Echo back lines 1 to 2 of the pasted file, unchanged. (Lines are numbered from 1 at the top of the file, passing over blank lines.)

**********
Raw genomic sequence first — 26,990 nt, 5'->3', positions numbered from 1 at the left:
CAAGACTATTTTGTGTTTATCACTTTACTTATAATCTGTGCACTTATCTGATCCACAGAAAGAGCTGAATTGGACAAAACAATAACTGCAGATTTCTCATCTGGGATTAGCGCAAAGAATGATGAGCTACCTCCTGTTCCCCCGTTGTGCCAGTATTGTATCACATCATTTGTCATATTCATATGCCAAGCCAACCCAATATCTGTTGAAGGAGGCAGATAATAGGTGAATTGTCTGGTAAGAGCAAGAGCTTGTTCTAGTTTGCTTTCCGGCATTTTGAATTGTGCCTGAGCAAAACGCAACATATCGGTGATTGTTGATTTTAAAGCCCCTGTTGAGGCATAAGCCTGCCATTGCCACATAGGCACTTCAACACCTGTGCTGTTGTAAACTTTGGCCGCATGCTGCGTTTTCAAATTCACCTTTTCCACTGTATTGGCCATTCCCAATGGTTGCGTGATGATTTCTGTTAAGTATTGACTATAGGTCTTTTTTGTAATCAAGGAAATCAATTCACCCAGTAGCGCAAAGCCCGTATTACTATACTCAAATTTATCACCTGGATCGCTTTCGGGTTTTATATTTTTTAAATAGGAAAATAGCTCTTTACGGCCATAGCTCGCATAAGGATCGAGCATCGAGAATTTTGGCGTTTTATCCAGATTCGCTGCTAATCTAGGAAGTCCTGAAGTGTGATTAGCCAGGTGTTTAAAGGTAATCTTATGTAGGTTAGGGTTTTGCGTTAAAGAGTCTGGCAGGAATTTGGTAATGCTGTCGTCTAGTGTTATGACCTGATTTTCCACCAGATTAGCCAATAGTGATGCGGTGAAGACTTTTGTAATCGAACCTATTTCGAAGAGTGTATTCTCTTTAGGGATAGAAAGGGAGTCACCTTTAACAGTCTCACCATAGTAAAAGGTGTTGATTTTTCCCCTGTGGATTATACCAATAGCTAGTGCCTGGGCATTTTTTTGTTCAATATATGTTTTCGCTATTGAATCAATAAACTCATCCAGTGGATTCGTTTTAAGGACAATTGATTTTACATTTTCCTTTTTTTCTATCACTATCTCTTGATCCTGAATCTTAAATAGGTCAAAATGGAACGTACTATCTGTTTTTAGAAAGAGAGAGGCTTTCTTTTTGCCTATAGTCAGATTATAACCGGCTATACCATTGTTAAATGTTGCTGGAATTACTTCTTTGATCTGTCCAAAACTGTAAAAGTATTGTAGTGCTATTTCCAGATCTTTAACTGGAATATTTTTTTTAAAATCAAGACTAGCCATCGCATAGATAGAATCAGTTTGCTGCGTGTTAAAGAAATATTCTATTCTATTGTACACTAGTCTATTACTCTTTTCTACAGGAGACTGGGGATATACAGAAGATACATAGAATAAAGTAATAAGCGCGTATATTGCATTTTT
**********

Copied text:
Raw genomic sequence first — 26,990 nt, 5'->3', positions numbered from 1 at the left:
CAAGACTATTTTGTGTTTATCACTTTACTTATAATCTGTGCACTTATCTGATCCACAGAAAGAGCTGAATTGGACAAAACAATAACTGCAGATTTCTCATCTGGGATTAGCGCAAAGAATGATGAGCTACCTCCTGTTCCCCCGTTGTGCCAGTATTGTATCACATCATTTGTCATATTCATATGCCAAGCCAACCCAATATCTGTTGAAGGAGGCAGATAATAGGTGAATTGTCTGGTAAGAGCAAGAGCTTGTTCTAGTTTGCTTTCCGGCATTTTGAATTGTGCCTGAGCAAAACGCAACATATCGGTGATTGTTGATTTTAAAGCCCCTGTTGAGGCATAAGCCTGCCATTGCCACATAGGCACTTCAACACCTGTGCTGTTGTAAACTTTGGCCGCATGCTGCGTTTTCAAATTCACCTTTTCCACTGTATTGGCCATTCCCAATGGTTGCGTGATGATTTCTGTTAAGTATTGACTATAGGTCTTTTTTGTAATCAAGGAAATCAATTCACCCAGTAGCGCAAAGCCCGTATTACTATACTCAAATTTATCACCTGGATCGCTTTCGGGTTTTATATTTTTTAAATAGGAAAATAGCTCTTTACGGCCATAGCTCGCATAAGGATCGAGCATCGAGAATTTTGGCGTTTTATCCAGATTCGCTGCTAATCTAGGAAGTCCTGAAGTGTGATTAGCCAGGTGTTTAAAGGTAATCTTATGTAGGTTAGGGTTTTGCGTTAAAGAGTCTGGCAGGAATTTGGTAATGCTGTCGTCTAGTGTTATGACCTGATTTTCCACCAGATTAGCCAATAGTGATGCGGTGAAGACTTTTGTAATCGAACCTATTTCGAAGAGTGTATTCTCTTTAGGGATAGAAAGGGAGTCACCTTTAACAGTCTCACCATAGTAAAAGGTGTTGATTTTTCCCCTGTGGATTATACCAATAGCTAGTGCCTGGGCATTTTTTTGTTCAATATATGTTTTCGCTATTGAATCAATAAACTCATCCAGTGGATTCGTTTTAAGGACAATTGATTTTACATTTTCCTTTTTTTCTATCACTATCTCTTGATCCTGAATCTTAAATAGGTCAAAATGGAACGTACTATCTGTTTTTAGAAAGAGAGAGGCTTTCTTTTTGCCTATAGTCAGATTATAACCGGCTATACCATTGTTAAATGTTGCTGGAATTACTTCTTTGATCTGTCCAAAACTGTAAAAGTATTGTAGTGCTATTTCCAGATCTTTAACTGGAATATTTTTTTTAAAATCAAGACTAGCCATCGCATAGATAGAATCAGTTTGCTGCGTGTTAAAGAAATATTCTATTCTATTGTACACTAGTCTATTACTCTTTTCTACAGGAGACTGGGGATATACAGAAGATACATAGAATAAAGTAATAAGCGCGTATATTGCATTTTT